Self-important, slightly contrived mainstream indie with the one with the good hair from Friends.
8th Jul 2017Read more 3 star reviews
More clichéd Terrence Malick. Amazing cinematography. Meandering improv. Great real-world settings.
6th Jul 2017Read more 3 star reviews
Brutal 80s TV movie, imagining nuclear winter. Age has blended the stock footage to horrifying perfection.
3rd Jul 2017Read more 3.5 star reviews
Surprisingly charming, sentimental, old style movie with no need for an antagonist. Plus, solid DeNiro.
1st Jul 2017Read more 3.5 star reviews
Never Go Back
Serviceable action sequel that ticks a lot of boxes without thinking outside of any.
27th Jun 2017Read more 3 star reviews
Totally predictable, thoroughly inspiring animated sing-a-long for the X-Factor generation.
24th Jun 2017Read more 3.5 star reviews
B-list, mis-cast, low-ball girl gang comedy. Weak.
19th Jun 2017Read more 1.5 star reviews
Catastrophically miscast black comedy that fails at every turn. Big let down from star and director.
11th Jun 2017Read more 2 star reviews
Effortless retread of a show that survived well past it's sell-by date.
29th May 2017Read more 1.5 star reviews
Codswallop that's as indecipherable as every other recent DC movie. Terrible script, hammy acting.
22nd May 2017Read more 1.5 star reviews
Chaotic, bloated sequel. Low on humour and mostly involving bad guys flying through plate glass.
17th May 2017Read more 2.5 star reviews
Lazy, half-baked remake/reboot, totally lacking in charm.
17th May 2017Read more 2 star reviews
Wafer thin parenting parable, barely coasting along on the charm of Ferrell and Wahlberg.
16th May 2017Read more 2 star reviews
Classic western tropes burn slowly to an intense finale. Classic Jeff Bridges.
12th May 2017Read more 4 star reviews
Tired, pointless rehash of a franchise that long ran out of steam.
6th May 2017Read more 3 star reviews
Stooges doc that is interesting by default, but dull given that Jim Jarmusch is behind the camera.
28th Apr 2017Read more 2.5 star reviews
Poingiant doc of the latest Bad Seeds album. Still falls into the usual making-of box.
26th Apr 2017Read more 3.5 star reviews
Stylish, thought-provoking indie contemplating the weighty responsibilities of parenthood.
22nd Apr 2017Read more 4 star reviews
Great 90s blockbuster, with Harrison Ford carrying the movie on top finger-wagging form.
18th Mar 2017Read more 5 star reviews
Accomplished character piece. Almost stretches itself a bit thin, but it's stylish enough to transcend.
18th Mar 2017Read more 4 star reviews
Dated indie classic that uses music to create pseudo-sentimental highs of little real substance.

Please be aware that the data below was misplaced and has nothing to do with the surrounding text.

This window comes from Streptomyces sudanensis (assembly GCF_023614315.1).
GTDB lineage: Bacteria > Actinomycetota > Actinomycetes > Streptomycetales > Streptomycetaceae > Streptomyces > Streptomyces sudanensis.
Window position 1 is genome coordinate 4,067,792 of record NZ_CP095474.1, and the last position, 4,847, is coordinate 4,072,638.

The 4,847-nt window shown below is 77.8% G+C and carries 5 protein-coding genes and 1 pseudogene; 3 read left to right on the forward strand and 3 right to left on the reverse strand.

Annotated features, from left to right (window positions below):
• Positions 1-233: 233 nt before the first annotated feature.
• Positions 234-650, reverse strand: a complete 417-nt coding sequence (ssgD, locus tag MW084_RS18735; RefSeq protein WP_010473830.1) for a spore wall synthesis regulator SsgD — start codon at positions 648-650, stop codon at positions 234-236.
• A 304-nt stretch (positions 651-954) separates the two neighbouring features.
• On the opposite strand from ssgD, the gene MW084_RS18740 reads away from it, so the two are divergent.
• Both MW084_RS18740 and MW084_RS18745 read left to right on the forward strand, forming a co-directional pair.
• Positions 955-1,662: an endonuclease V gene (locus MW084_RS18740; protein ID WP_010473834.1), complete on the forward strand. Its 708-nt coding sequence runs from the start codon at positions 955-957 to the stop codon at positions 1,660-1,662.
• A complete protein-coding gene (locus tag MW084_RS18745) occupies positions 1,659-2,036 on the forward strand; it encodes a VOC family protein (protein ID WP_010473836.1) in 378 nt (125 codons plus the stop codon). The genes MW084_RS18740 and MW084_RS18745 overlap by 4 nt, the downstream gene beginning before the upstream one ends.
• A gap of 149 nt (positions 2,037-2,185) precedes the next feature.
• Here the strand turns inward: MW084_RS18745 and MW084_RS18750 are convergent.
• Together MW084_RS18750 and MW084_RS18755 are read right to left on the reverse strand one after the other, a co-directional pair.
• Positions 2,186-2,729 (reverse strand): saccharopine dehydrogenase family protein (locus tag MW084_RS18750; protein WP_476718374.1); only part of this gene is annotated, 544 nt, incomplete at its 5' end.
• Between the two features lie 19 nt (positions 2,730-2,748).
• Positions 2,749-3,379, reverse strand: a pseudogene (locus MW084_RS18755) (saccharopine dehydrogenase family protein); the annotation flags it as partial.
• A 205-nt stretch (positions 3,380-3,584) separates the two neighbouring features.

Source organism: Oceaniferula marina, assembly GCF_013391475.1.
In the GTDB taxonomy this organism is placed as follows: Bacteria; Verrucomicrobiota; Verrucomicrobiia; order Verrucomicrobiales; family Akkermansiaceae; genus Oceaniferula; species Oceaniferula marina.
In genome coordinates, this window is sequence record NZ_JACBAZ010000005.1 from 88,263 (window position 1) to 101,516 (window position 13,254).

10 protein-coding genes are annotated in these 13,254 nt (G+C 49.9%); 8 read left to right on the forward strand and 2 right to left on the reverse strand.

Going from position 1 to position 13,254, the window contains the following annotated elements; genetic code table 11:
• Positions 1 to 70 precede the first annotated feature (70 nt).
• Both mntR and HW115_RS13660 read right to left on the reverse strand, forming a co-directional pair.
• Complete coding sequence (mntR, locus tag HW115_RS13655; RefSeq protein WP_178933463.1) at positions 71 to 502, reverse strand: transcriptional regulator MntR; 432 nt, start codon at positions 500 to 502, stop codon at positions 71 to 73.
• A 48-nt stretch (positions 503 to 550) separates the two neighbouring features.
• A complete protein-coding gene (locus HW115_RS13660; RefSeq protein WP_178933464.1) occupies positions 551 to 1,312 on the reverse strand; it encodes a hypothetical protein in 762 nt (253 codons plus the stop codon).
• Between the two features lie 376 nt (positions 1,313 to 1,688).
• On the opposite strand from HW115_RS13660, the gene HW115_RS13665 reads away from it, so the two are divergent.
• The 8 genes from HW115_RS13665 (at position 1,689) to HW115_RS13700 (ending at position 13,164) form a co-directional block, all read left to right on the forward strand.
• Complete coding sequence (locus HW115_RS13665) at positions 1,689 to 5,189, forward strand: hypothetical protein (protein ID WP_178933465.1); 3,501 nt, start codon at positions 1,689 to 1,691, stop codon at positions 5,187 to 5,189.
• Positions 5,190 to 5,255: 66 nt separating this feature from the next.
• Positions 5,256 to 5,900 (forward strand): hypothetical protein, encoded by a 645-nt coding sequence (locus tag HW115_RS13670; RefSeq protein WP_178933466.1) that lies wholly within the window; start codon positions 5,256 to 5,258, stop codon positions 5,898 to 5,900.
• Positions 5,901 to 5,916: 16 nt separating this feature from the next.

18th Mar 2017Read more 3.5 star reviews
Engaging, nostalgic doc which meanders through the rise and rise of 1995’s greatest band ever.
14th Mar 2017Read more 3.5 star reviews
Quintessential Gus Van Zant. Great art direction, acting and photography. Possibly better with age.
7th Mar 2017Read more 4 star reviews
Confident indie comedy-thriller that pitches itself perfectly.
4th Mar 2017Read more 4 star reviews
Thoughtful character study, with Eddie Marsan standing up for those who slip through the cracks.
26th Feb 2017Read more 3.5 star reviews
Brutally fast paced meta-fest, backed up by the most sensible bat-plot for a long time.
16th Feb 2017Read more 4 star reviews
Tenuous financial hostage thriller, that doesn't add up to the sum of its parts.
11th Feb 2017Read more 3 star reviews
Disappointing punk rock horror thriller, that doesn't make the best of its left field set up.
9th Feb 2017Read more 3 star reviews
Potentially forgettable buddy cop pic, elevated by a killer script and live wire performances.
1st Feb 2017Read more 4.5 star reviews
Accomplished, charming NZ indie comedy that wears its influences well.
1st Feb 2017Read more 3.5 star reviews
The Story of the Greatest Fan Film Ever Made
Inspiring doc about the kids remaking Raiders over 7 summers.
24th Jan 2017Read more 3.5 star reviews
Eight Days a Week
Inspiring reminder of the sheer volume of trail blazing laid down by The Beatles.
22nd Jan 2017Read more 3.5 star reviews
Seminal kids movie that I underrated in '85. Shot with an easy pace, until the free-swim at the end.
Halliwell says: The bottomless pit of the Spielberg genre, a silly tale which takes forever to get going and is acted by children who have not studied elocution. The trick effects when they come are OK, but it's a long annoying haul to that point.
22nd Jan 2017Read more 3.5 star reviews
Glacially paced, pretentious arthouse fluff, that fritters away a potentially interesting set up.
21st Jan 2017Read more 2 star reviews
Unremarkable potboiler from Le Carre, with a disappointingly bland turn from Ewan McGregor.
17th Jan 2017Read more 2.5 star reviews
Small scale period drama, anchored around strong central performances.
15th Jan 2017Read more 3 star reviews
Ambitious small scale sci-fi that drags a bit before it all gets a bit wacky.
11th Jan 2017Read more 3 star reviews
Tarantino zeros in on the most-tedious-film-ever award. Someone get the guy a new editor.
7th Jan 2017Read more 2 star reviews
Inventive ensemble drama, as David O. Russell takes another shot at Scorsese's crown. Great soundtrack too.
7th Jan 2017Read more 4 star reviews
Dawn of Justice
Mind-boggling, convoluted actioner that seems to have been written by picking ideas out of a hat.
4th Jan 2017Read more 1 star reviews
Extended super hero punch up, not dissimilar to the news man brawls of 'Anchorman'.
1st Jan 2017Read more 2.5 star reviews
Seamless CGI remake, lacking in humour and executed with the seriousness of LOTR or Apocalypse Now.
30th Dec 2016Read more 3.5 star reviews
Text-book rom-com that rebooted the genre and set the template for the next 3 decades.
26th Dec 2016Read more 4.5 star reviews